Joel Coen Creates A Masterful Film – Deadline

Historian and politician John Dalberg Acton is quoted saying,  “Power tends to corrupt, and absolute power corrupts absolutely.”  Is it possible he was reading William Shakespeare’s 1606 play Macbeth when he thought of this? Macbeth has always been a story about power, and corruption of the spirit. How greed could turn two seemingly good people in sociopaths. Was it dormant within them? Or was it an opportunity that sent Lord and Lady Macbeth the two into a power-obsessed frenzy? Director Joel Coen explores the consequences of war, and loss through a fantastical, almost surrealist-like lens, and executes Shakespeare’s work in a way that gains inspiration from other adaptations of the play, while creating a version that is all his own.

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Crows hover under the surface of the sun, while a death-knell rings. The weird sisters (played brilliantly by Kathryn Hunter) begin their monologue that foreshadows what’s to come. Lord Macbeth (Denzel Washington) and Banquo (Bertie Carvel) approach the witch and receive the prophecy: Macbeth will become Thane of Cawdor before becoming King of Scotland, and Banquo will give birth to Kings, but will never be one. He is unsure whether to believe it or not, until he is granted the new title by King Duncan (Brendon Gleeson). 

The soon-to-be-King writes a letter to wife Lady Macbeth (Francis McDormand), and with all the excitement of a little kid in Chuck E. Cheese, Lady Macbeth is ready to make prophecy reality, and can’t wait for her husband to get home so they can plot. Macbeth is in such a vulnerable state after returning from war, convincing him to kill the king and take the crown is an easy task. Sure, he has some reservations, but the Lady is so manipulative and persuasive, he can’t say no. He kills Duncan, is given the crown–and all hell breaks loose.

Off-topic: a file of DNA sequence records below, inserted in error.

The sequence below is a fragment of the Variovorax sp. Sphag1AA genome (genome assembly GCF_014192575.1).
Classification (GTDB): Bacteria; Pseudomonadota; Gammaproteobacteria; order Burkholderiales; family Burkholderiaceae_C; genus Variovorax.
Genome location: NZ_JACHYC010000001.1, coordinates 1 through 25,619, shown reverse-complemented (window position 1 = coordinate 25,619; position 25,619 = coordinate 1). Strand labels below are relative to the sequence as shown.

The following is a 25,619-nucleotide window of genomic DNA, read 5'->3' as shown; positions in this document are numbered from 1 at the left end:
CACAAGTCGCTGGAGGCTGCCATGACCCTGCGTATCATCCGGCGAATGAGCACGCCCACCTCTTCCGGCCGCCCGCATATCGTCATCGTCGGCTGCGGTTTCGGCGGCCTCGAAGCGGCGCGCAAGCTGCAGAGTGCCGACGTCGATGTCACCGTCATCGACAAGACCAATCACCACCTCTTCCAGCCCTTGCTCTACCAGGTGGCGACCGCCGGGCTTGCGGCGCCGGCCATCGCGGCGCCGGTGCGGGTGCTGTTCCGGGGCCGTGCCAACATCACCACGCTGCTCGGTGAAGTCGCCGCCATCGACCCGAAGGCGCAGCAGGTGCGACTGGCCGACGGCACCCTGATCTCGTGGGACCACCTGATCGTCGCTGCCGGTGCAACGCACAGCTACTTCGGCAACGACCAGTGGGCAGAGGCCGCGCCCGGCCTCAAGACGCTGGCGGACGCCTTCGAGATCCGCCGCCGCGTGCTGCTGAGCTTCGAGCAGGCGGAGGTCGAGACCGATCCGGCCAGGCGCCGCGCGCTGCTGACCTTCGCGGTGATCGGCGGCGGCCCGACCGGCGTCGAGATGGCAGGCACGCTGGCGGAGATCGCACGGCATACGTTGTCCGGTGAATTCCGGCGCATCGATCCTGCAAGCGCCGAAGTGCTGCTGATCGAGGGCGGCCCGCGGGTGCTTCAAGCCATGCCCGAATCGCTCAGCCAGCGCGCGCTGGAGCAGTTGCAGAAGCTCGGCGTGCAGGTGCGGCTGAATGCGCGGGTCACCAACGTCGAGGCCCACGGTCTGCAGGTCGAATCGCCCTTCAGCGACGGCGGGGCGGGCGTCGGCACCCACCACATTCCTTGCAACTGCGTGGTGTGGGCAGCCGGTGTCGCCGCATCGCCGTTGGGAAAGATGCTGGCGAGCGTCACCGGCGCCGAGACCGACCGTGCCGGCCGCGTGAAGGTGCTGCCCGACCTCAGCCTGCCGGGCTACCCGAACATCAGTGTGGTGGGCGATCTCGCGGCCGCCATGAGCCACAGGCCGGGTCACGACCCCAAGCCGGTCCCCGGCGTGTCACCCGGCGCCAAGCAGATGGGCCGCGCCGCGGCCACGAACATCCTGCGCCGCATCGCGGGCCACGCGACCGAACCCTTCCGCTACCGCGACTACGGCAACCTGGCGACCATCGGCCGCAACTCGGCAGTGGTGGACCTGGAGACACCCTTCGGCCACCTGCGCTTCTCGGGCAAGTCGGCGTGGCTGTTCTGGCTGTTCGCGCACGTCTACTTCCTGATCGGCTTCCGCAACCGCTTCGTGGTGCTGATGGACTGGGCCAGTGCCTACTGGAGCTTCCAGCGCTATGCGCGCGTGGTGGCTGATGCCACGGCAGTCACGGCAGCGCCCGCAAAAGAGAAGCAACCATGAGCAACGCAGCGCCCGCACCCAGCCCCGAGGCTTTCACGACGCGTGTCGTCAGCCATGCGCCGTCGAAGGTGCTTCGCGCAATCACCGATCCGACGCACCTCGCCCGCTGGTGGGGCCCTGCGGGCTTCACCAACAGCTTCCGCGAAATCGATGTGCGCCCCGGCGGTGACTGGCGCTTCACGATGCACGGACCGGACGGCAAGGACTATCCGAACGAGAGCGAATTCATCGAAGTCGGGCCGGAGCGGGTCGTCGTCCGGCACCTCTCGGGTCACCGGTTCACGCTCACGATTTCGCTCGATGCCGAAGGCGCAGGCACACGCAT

Lord and Lady Macbeth are two severely mentally ill individuals suffering from more than thoughtless ambition. Macbeth is a general who served in back to back wars without break and is possibly suffering from some type of post-traumatic stress disorder. Lady Macbeth is a childless wife, who recently just lost another child, and is rendered infertile. With the chance to make themselves royalty to distract themselves from the crappy lot in life. Why not seize the moment?! Unfortunately, that didn’t turn out two well for the duo, As their roles reverse, the once remorseful Macbeth goes on a thoughtless killing spree, while Lady Macbeth begins to feel copious amounts of guilt. As their time as King and Queen beings to dwindle, murder and suicide seems the only way out of the mess they made. 

Joel Coen is doing some sublime work. The style is a complete departure from the years of work he’s done with his brother Ethan. Every aspect of the production works in unison by combining stage and screen sensibilities to execute his masterful vision of the Scottish play. When two people are in a scene, they stand at 45 degree angles, which adds to the dramatic effect of a scene. The intoxicating lighting (which often resembles moonlight), reflected through Stefan Dechant elaborate production design makes the story feel larger than life. All of these aspects are further enhanced by Cinematographer Bruno Delbonnel, tight and crisp framing of settings, scenes and actors.

However, the production wouldn’t be as strong if it were not led by two of the best actors in the business. Denzel Washington is no stranger to Shakespeare. He played Prince Aragon in Kenneth Branaugh’s 1993 adaptation of Much Ado About Nothing. He also starred in the 2005 production of Julius Caesar. He brings that same vigor and brings Macbeth to life. Instead of opting for a rough and tumble performance that is normally  embraced by actors in this role, Macbeth is quiet, methodical, and intentional about his actions. Washington is anchored by the formidable Lady Macbeth. Francis McDormand runs through the role with reckless abandon and commands the screen. In fact, her character is so frightening, many of her scenes include subtle horror elements that add bravado to the character’s onscreen persona.

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